In a bid to support the safe coexistence of flight operations and major telcos’ deployment of 5G services in the C-band, fifty US airports will have buffer zones when AT&T and Verizon switch on new 5G services later this month, the Federal Aviation Administration has assured.
The airports include Austin, Dallas-Fort Worth, Chicago O’ Hare, Newark, New York JFK, Los Angeles International, Philadelphia and 43 other facilities (PDF).
“The wireless companies agreed to turn off transmitters and make other adjustments near these airports for six months to minimize potential 5G interference with sensitive aircraft instruments used in low-visibility landings,” said the FAA on Friday. It elected the airports based on their traffic volume, their number of low-visibility days and geographic location, as well as on input from the aviation community.
Radio altimeters provide critical information about an aircraft’s height above the ground, and the data informs other safety equipment onboard. But the C-band being used for 5G services — spectrum that was auctioned to wireless carriers by the US Federal Communications Commission — is close to the frequency band used for altimeters, causing many aviation stakeholders, including airlines and pilots, to worry about potential interference at airports.
Indeed, the outcry from industry and some lawmakers has been fierce. Early this month, both AT&T and Verizon agreed to delay 5G deployment for 14 days, until 19 January, and adopt some proposed mitigations. “It’s clear that this irresponsible rollout of 5G wasn’t ready for takeoff, and that’s why US Transportation Secretary Buttigieg, ALPA and other frontline aviation workers and stakeholders had called for a delay in implementation,” said Capt. Joe DePete, president of the Air Line Pilots Association, Int’l (ALPA) on 3 January.
Four days later, the FAA revealed the list of airports that will have a 5G buffer zone for six months starting on 19 January. It noted that many airports are not currently affected by the new 5G deployment. “These include airports not in the 46 markets where the new service will be deployed and airports that do not currently have the ability to allow low-visibility landings,” explained the agency.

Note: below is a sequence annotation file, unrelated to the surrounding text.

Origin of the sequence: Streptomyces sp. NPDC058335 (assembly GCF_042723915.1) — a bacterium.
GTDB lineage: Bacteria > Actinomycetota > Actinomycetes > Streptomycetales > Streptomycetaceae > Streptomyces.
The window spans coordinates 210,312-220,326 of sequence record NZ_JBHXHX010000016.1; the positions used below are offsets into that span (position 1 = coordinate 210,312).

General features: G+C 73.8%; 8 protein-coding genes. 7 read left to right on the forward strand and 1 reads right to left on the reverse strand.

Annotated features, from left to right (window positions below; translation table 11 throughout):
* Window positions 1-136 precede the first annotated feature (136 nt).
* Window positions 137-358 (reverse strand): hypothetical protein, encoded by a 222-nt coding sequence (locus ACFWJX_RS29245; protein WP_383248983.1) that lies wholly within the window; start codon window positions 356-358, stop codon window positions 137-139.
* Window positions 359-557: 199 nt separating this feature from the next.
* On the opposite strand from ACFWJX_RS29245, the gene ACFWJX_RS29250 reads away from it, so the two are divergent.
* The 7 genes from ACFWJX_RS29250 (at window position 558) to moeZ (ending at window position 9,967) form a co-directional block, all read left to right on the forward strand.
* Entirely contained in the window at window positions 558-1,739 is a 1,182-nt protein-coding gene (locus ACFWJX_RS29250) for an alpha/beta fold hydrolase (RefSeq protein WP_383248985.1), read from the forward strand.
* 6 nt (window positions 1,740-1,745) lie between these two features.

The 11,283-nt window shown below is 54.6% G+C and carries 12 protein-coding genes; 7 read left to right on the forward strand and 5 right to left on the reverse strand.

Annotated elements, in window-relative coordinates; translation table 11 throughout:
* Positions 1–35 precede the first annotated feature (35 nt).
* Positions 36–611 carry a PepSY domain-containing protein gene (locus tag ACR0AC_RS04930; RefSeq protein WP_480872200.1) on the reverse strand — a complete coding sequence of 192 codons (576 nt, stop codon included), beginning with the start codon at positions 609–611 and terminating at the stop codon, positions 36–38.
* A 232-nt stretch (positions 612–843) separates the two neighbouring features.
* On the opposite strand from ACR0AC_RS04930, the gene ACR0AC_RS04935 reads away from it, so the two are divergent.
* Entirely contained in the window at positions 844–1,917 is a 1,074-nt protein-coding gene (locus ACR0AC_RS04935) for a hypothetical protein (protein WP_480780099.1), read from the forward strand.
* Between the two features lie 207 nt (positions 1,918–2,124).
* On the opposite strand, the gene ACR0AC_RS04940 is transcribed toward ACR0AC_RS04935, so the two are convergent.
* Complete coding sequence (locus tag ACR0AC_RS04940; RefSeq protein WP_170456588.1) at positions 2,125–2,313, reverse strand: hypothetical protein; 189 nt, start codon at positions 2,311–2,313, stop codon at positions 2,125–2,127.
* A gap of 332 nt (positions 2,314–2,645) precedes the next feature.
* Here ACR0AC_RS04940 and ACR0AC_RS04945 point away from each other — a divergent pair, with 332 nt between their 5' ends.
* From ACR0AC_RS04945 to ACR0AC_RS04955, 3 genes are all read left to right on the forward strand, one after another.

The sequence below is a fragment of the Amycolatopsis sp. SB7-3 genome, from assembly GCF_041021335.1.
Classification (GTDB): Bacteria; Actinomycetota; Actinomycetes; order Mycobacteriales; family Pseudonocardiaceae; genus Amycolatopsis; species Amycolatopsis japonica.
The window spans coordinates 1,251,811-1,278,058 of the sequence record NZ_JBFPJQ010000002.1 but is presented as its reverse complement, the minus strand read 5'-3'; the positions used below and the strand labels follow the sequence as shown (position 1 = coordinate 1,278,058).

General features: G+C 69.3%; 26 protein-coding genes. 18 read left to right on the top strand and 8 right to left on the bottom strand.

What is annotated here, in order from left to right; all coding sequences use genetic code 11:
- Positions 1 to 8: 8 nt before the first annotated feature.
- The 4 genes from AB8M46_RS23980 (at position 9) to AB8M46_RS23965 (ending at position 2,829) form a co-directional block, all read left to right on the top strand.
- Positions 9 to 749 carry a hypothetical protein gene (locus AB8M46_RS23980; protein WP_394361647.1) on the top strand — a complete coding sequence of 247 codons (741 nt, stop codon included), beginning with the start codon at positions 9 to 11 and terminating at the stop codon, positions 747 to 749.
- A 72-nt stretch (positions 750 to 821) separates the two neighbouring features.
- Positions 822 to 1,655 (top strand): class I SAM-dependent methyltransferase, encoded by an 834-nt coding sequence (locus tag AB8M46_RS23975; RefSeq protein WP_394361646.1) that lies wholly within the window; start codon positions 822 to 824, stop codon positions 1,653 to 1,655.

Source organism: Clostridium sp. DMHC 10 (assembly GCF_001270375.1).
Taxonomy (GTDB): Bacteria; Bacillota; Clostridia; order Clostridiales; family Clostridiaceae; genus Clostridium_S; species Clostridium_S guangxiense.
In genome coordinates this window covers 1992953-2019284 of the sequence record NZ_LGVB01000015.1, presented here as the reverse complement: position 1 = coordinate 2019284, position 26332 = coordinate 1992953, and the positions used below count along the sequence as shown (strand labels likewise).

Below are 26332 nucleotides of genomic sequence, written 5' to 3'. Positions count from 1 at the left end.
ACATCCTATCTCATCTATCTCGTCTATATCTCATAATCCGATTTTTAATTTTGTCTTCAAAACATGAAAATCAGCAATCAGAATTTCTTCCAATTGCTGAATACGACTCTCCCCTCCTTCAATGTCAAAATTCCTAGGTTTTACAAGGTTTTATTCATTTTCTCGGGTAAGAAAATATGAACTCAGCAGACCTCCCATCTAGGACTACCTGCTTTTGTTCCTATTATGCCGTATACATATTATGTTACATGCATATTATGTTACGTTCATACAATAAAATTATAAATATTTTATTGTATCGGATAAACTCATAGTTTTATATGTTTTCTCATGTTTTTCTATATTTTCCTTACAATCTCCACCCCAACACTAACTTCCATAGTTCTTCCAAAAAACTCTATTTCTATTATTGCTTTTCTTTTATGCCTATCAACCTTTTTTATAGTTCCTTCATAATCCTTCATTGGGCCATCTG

Meanwhile, the FAA is working with airlines and manufacturers to assess how radar altimeters will perform in the 5G C-band environment.
Separately, a number of aviation stakeholders are working to roll out 5G inflight connectivity for airlines and their passengers. But their efforts to deliver broadband Internet onboard is in no way related to the issues being addressed by the FAA. “The real issue is C-band, not 5G or 4G design or architecture,” noted SmartSky Networks CEO David Helfgott in an interview with RGN.
Even so, the headlines about 5G services tend to get mixed, prompting Gogo Business Aviation to clarify late last year that its forthcoming 5G air-to-ground IFC solution is not impacted, and to release an educational white paper for its OEM and dealer partners, as well as customers.
“We’ve also been working with NBAA, AEA and GAMA to help provide further education on the topic and clarify that we are not part of the concern,” said Gogo CEO Oakleigh Thorne. “The issue is not a 5G issue, it’s a spectrum issue and we don’t, and won’t, operate in the frequency ranges (C-band) in question. Ongoing, we will continue to work to clarify our position on this topic as needed because it can be a confusing topic if you don’t have the proper information.”